There were so many Aichers in Mahlstetten that, prior to 1914, about a third of the village’s population had this surname.

Initially, Richard Aicher – like his brother Friedrich – became a shoemaker. Tuttlingen had a well-developed shoe industry at the time. On 24 July 1893 he married the heavily pregnant Maria Elisabeth Nann (* Dürbheim near Tuttlingen, 18 November 1871) in Tuttlingen. Her parents were Anton Nann (* Dürbheim, 18 June 1843; † Dürbheim, 24 June 1872) and Franziska Honer (* Bubsheim, 2 November 1842; † Dürbheim, 4 November 1913). Elisabeth Nann had a sister called Katharina who had married Richard’s brother Friedrich Aicher a year earlier, so that two sisters were married to two brothers. The two families stayed in close touch into the 1970s, long after Richard and his family had moved to Ulm.

Richard Aicher and Maria Elisabeth Nann had 12 children:

Maria Franziska * 27 August 1893; † 19 March 1955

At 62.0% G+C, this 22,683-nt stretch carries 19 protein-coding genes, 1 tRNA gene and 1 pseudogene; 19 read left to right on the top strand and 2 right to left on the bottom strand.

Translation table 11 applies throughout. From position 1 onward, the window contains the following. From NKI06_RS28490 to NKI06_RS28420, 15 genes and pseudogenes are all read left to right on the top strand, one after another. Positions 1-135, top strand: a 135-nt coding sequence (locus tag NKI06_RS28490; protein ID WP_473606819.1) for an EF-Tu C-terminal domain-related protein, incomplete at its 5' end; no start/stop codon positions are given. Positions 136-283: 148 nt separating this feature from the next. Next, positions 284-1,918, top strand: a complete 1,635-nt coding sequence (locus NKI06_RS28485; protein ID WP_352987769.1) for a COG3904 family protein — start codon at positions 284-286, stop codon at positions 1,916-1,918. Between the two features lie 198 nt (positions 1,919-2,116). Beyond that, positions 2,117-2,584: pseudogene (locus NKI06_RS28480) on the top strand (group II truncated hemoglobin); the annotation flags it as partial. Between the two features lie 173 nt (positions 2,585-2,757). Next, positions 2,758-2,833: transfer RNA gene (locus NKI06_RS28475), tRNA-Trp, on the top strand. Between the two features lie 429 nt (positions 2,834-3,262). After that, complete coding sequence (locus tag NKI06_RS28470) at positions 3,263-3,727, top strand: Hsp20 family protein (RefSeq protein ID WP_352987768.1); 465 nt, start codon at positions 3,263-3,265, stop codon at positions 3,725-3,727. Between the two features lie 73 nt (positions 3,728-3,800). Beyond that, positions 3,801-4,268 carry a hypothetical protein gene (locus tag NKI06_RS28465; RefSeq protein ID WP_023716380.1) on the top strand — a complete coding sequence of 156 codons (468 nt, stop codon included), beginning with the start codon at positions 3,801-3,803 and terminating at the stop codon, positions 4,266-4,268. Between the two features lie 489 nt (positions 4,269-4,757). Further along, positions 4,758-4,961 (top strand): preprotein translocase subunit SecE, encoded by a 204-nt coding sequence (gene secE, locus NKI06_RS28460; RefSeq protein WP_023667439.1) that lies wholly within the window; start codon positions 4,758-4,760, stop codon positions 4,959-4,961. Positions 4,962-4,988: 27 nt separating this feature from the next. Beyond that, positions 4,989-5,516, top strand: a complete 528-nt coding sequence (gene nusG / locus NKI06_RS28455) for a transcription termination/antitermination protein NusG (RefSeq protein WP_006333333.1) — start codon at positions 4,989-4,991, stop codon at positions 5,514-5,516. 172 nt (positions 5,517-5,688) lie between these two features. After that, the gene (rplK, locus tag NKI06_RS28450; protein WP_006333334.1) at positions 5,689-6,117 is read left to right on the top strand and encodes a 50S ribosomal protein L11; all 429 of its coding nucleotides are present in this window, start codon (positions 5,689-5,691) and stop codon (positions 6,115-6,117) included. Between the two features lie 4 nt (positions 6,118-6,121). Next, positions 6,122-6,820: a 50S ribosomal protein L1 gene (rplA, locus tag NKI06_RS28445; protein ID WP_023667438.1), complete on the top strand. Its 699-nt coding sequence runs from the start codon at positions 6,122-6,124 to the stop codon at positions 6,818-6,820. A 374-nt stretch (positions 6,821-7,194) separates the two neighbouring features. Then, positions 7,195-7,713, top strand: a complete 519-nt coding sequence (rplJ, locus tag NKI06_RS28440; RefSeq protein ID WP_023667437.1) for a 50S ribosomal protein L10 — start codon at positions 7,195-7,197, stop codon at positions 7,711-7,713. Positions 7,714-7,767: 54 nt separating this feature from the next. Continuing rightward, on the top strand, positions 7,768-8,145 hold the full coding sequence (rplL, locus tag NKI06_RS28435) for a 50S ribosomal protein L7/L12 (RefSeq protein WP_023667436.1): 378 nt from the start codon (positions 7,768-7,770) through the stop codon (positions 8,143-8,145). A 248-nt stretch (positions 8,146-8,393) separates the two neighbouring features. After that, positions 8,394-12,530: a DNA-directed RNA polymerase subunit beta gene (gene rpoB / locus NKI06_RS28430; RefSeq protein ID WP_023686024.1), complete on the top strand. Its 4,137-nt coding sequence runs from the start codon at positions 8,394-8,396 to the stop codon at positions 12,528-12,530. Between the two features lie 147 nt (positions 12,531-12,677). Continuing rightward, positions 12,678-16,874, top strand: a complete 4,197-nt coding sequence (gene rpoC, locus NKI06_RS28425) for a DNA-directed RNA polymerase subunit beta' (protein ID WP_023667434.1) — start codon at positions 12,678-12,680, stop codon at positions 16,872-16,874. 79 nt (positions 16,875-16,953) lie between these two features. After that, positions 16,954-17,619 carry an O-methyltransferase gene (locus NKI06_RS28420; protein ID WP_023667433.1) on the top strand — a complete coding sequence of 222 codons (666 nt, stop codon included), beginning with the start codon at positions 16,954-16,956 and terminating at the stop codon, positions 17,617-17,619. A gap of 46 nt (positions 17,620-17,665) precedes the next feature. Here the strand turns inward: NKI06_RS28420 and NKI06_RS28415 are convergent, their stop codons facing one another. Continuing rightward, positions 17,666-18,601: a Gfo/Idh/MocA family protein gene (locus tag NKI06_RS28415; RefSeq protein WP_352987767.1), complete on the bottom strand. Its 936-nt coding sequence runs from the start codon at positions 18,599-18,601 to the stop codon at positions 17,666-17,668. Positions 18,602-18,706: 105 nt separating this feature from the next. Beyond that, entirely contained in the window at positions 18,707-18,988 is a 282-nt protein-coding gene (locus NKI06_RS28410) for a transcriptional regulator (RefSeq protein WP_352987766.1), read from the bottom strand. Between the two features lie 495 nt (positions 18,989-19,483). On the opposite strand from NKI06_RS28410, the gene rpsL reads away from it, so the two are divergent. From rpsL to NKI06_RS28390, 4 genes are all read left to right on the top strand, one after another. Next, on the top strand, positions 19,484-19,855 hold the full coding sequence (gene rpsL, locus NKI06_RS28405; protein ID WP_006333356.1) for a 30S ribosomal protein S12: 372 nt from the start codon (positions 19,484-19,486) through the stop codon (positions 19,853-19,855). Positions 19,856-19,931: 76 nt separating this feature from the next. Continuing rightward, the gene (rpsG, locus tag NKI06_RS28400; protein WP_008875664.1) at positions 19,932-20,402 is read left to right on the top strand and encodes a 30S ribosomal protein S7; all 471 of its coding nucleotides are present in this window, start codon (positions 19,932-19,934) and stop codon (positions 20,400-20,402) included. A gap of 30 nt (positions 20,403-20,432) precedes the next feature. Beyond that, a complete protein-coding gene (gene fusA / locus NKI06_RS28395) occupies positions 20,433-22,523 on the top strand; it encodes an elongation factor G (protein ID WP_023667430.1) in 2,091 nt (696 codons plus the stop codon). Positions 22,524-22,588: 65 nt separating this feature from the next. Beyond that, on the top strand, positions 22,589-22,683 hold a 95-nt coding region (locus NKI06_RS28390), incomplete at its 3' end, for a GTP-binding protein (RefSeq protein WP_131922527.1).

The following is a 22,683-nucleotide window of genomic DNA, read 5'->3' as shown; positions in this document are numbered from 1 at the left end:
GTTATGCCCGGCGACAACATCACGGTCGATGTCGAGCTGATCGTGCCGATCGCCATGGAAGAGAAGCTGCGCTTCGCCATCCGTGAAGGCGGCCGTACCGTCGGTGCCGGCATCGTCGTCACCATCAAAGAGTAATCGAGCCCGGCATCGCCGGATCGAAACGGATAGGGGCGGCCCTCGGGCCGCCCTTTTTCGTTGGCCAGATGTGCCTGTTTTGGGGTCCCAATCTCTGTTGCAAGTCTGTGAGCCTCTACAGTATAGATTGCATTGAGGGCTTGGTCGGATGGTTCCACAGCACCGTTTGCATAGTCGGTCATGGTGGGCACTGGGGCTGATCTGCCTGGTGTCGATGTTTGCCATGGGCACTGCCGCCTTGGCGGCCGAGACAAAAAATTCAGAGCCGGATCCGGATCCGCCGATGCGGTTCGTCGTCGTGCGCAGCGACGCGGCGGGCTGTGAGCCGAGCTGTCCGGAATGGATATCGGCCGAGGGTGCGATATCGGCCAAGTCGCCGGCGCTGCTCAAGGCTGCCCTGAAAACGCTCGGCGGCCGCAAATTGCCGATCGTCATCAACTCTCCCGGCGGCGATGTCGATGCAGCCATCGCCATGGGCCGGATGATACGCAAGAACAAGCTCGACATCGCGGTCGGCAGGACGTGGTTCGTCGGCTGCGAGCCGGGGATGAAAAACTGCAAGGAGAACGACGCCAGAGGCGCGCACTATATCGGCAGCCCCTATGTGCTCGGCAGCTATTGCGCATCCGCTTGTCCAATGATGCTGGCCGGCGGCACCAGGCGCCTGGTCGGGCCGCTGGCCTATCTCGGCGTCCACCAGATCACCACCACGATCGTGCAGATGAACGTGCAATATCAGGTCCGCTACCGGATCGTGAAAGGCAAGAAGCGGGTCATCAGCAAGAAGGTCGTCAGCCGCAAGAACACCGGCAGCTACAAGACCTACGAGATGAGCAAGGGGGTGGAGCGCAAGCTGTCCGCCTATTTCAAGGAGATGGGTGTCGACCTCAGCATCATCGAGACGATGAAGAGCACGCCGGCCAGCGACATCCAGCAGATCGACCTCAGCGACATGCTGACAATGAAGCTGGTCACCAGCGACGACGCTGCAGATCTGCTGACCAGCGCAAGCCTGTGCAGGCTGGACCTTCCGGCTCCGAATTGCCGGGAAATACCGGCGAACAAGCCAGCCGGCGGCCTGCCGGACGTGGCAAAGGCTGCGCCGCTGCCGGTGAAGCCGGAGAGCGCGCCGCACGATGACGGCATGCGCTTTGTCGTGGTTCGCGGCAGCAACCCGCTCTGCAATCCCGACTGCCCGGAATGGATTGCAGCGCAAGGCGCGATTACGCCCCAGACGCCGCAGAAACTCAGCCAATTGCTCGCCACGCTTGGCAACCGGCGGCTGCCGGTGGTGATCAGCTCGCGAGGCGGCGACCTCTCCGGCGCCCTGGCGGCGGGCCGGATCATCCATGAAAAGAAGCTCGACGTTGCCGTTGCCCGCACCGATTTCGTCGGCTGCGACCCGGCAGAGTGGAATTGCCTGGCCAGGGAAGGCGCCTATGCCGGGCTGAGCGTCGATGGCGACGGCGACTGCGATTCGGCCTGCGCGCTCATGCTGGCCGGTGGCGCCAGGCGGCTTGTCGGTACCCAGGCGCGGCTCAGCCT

Elise Josephine * 19 November 1894; † 13 December 1894
Anton Richard * 9 November 1895; † 13 April 1969, Otl Aicher’s father
Fanny * 3 March 1897; † 5 March 1897
Ludwig * 11 June 1898; † 17 July 1954
Paul Friedrich * 23 October 1899; † 16 May 1918 (of a war wound)
Rosa Hedwig * 9 August 1901; † 25 June 1985
Oscar Reinhold * 11 December 1902; † 6 March 1904
Georg * 10 February 1904; † 1 May 1904
Rosalia * 11 June 1905; † unknown
Fanny * 07 May 1908; † 14 January 1937
Elisabeth * 13 August 1909; † 4 May 1988

Between 1902 and 1904 the family moved away from Tuttlingen, first to Ravensburg and then, between 1905 and 1908, to Ulm, living first in Krapfengasse, then Hahnengasse, later at Sedanstrasse 65 and finally at Ziegelgasse 26. From 1904 at the latest, Richard Aicher worked as an insurance inspector. He died on 13 May 1950, his wife on 26 February 1949, both in Ulm-Söflingen. Two daughters married soldiers (the family lived opposite the Sedan Barracks in Ulm) and moved to Stuttgart, all the other children remained in and around Ulm.

Anton Aicher had served as a soldier on the western front in the first world war. At the Somme, he promised a badly wounded fellow soldier that he would go and see his comrade’s family and tell them about his death. Once he returned home from the war, Anton Aicher visited his friend’s family in Illerrieden to the south of Ulm and met his comrade’s sister, Maria Anna Kurz (* Illerrieden, 11.05.1895; † Ulm-Söflingen, 11.08.1980). She struggled to come to terms with the news of her younger brother’s death. Anton Aicher and Anna Kurz were married in Ulm on 5 July 1920, when Anny was already four months pregnant.